Logarithmic Mean and the Difference Calculus
Shu Tsuchida

A logarithmic mean (log-mean) has very useful properties and has been applied over a broad range of fields. Nevertheless, there are more interesting and important areas to solve using this log-mean. The main discussions revolve around two areas. One is the decomposition of a difference or ratio of a function between two periods into two forms: an additive decomposition (AD) and a multiplicative decomposition (MD).To derive an AD and/or an MD for the function; our method (difference calculus) employs a log-mean. Using this method, we derive the ADs and MDs for many functions and compare some results with those derived by the finite-difference calculus (conventional calculus) and the differential calculus. The other area of focus is to show the close correspondences between a difference quotient derived by the difference calculus and a differential quotient, generally called a derivative. From these discussions, we demonstrate three points: our difference calculus has many advantages over the conventional one, some of the results obtained by our calculus can/cannot be used as discrete approximations to those obtained by the differential calculus, and some expressions produced by the difference quotients can/cannot be used as discrete approximations to the differential equations.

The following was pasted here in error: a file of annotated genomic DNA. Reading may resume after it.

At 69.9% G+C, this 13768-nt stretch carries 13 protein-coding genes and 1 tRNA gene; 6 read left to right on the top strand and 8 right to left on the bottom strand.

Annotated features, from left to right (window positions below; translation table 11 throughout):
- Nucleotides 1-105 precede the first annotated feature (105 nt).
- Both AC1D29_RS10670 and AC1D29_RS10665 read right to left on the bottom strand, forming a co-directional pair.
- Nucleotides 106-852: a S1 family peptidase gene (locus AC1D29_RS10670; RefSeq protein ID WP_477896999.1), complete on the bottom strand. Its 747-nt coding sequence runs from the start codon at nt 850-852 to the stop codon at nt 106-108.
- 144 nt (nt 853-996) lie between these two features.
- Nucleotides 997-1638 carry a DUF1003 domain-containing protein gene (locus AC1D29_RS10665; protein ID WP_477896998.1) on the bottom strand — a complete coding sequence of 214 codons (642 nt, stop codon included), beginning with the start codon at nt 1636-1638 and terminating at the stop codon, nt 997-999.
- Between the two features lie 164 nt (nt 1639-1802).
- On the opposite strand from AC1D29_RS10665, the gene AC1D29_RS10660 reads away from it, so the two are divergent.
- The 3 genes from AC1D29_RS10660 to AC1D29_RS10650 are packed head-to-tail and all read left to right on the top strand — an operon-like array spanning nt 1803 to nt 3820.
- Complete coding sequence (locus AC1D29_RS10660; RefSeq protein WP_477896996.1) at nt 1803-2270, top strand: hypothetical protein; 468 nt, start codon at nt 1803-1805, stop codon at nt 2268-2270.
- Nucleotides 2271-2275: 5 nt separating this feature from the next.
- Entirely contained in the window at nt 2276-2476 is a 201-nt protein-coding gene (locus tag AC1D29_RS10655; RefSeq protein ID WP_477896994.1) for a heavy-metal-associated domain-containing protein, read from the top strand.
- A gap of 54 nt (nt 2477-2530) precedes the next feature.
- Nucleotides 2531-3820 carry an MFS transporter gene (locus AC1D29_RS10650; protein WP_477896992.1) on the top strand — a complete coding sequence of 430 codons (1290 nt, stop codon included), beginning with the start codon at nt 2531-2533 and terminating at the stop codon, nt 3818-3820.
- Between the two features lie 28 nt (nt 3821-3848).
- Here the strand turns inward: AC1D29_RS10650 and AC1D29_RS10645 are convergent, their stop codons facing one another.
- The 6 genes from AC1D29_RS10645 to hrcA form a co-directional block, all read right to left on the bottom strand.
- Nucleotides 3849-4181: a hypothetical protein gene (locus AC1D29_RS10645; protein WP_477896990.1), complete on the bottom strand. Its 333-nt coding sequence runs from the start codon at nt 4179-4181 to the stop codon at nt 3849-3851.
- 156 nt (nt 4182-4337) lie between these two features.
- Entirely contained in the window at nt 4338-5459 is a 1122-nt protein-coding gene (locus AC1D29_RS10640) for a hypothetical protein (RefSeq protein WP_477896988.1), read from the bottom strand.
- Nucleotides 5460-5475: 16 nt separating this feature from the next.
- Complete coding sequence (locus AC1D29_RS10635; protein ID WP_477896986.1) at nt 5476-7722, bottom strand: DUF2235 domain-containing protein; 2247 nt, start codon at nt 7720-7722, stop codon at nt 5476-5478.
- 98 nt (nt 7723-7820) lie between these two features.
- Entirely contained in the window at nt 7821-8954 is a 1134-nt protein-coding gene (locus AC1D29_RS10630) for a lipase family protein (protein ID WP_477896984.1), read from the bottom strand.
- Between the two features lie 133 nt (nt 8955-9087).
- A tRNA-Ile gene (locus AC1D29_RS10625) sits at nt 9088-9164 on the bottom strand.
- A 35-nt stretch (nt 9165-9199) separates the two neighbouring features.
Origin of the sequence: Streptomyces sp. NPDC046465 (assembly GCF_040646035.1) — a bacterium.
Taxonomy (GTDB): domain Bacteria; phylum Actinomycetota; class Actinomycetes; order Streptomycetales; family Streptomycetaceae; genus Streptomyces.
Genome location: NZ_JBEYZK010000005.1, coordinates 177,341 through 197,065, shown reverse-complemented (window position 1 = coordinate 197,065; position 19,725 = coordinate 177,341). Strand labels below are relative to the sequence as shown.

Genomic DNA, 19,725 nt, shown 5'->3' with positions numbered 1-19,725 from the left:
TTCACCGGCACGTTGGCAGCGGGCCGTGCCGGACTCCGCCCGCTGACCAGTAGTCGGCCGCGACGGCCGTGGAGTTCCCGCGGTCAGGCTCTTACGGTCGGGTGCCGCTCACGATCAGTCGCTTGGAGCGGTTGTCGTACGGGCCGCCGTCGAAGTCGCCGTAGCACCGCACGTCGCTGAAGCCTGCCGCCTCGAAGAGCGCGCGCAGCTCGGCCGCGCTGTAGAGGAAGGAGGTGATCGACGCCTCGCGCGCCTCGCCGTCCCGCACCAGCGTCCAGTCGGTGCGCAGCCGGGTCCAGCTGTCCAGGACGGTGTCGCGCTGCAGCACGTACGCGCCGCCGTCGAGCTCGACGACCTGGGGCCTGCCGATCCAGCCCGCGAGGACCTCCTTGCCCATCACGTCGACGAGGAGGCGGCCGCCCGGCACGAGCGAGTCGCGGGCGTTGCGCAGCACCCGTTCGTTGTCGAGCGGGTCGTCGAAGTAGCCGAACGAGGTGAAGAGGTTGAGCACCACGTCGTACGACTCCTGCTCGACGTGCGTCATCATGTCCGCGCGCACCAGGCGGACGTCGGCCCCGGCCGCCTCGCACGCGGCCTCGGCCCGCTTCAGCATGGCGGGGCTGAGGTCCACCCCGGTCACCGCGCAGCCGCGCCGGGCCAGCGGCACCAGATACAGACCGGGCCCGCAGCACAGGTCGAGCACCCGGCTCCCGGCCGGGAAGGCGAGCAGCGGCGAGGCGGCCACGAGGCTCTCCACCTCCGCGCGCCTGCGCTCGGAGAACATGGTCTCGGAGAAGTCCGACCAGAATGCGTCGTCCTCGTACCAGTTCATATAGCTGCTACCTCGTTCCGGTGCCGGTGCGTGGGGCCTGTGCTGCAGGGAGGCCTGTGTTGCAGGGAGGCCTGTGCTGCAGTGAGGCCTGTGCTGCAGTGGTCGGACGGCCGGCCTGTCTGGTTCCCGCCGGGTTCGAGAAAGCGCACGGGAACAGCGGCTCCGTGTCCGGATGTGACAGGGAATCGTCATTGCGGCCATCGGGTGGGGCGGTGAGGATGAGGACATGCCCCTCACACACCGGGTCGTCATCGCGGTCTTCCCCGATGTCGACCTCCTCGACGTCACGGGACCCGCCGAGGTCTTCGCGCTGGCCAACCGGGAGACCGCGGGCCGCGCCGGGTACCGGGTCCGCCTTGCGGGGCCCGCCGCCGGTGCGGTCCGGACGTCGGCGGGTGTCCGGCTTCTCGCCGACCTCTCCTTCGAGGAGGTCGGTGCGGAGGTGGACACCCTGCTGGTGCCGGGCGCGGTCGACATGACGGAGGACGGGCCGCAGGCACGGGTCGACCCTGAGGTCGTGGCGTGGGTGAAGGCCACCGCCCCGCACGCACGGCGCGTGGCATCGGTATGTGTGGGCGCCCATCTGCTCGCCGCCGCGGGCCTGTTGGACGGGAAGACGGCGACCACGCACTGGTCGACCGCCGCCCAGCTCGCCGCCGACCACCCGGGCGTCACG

Full Text: PDF     DOI: 10.15640/arms.v6n1a2